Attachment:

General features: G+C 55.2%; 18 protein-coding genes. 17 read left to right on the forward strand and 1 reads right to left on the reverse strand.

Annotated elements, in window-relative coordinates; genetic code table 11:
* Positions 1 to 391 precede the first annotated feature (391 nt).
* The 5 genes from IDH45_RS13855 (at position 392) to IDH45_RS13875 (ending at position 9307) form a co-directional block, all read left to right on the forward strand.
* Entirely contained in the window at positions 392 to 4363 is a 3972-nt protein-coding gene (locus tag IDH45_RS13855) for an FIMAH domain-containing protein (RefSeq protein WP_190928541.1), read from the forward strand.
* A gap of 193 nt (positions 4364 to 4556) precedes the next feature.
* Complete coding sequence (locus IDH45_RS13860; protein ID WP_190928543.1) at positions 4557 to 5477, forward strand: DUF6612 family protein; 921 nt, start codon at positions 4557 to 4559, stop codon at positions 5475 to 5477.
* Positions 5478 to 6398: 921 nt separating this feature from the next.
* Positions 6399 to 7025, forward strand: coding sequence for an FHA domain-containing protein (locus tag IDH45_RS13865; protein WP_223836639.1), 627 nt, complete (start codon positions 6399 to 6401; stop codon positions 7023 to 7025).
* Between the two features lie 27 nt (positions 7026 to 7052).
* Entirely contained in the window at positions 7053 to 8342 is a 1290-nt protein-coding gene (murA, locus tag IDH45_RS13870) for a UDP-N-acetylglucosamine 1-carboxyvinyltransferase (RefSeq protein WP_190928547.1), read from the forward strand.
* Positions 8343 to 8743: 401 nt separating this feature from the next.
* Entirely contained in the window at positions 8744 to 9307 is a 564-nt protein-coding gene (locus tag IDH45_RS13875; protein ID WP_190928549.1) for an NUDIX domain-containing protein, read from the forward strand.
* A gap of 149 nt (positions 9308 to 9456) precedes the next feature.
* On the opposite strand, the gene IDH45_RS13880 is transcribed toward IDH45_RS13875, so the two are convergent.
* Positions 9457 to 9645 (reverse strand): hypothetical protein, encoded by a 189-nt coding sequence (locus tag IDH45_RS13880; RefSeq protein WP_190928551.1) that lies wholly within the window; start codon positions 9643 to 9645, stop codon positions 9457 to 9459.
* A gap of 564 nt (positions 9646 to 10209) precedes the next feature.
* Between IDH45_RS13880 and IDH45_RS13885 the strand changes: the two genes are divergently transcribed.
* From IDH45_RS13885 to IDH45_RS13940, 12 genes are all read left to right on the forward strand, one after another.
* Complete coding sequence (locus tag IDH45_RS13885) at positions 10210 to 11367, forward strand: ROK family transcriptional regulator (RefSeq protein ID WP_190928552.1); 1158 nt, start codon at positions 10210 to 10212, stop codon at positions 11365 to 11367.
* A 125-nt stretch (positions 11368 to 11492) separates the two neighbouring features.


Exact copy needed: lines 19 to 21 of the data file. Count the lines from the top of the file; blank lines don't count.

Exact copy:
* From IDH45_RS13885 to IDH45_RS13940, 12 genes are all read left to right on the forward strand, one after another.
* Complete coding sequence (locus tag IDH45_RS13885) at positions 10210 to 11367, forward strand: ROK family transcriptional regulator (RefSeq protein ID WP_190928552.1); 1158 nt, start codon at positions 10210 to 10212, stop codon at positions 11365 to 11367.
* A 125-nt stretch (positions 11368 to 11492) separates the two neighbouring features.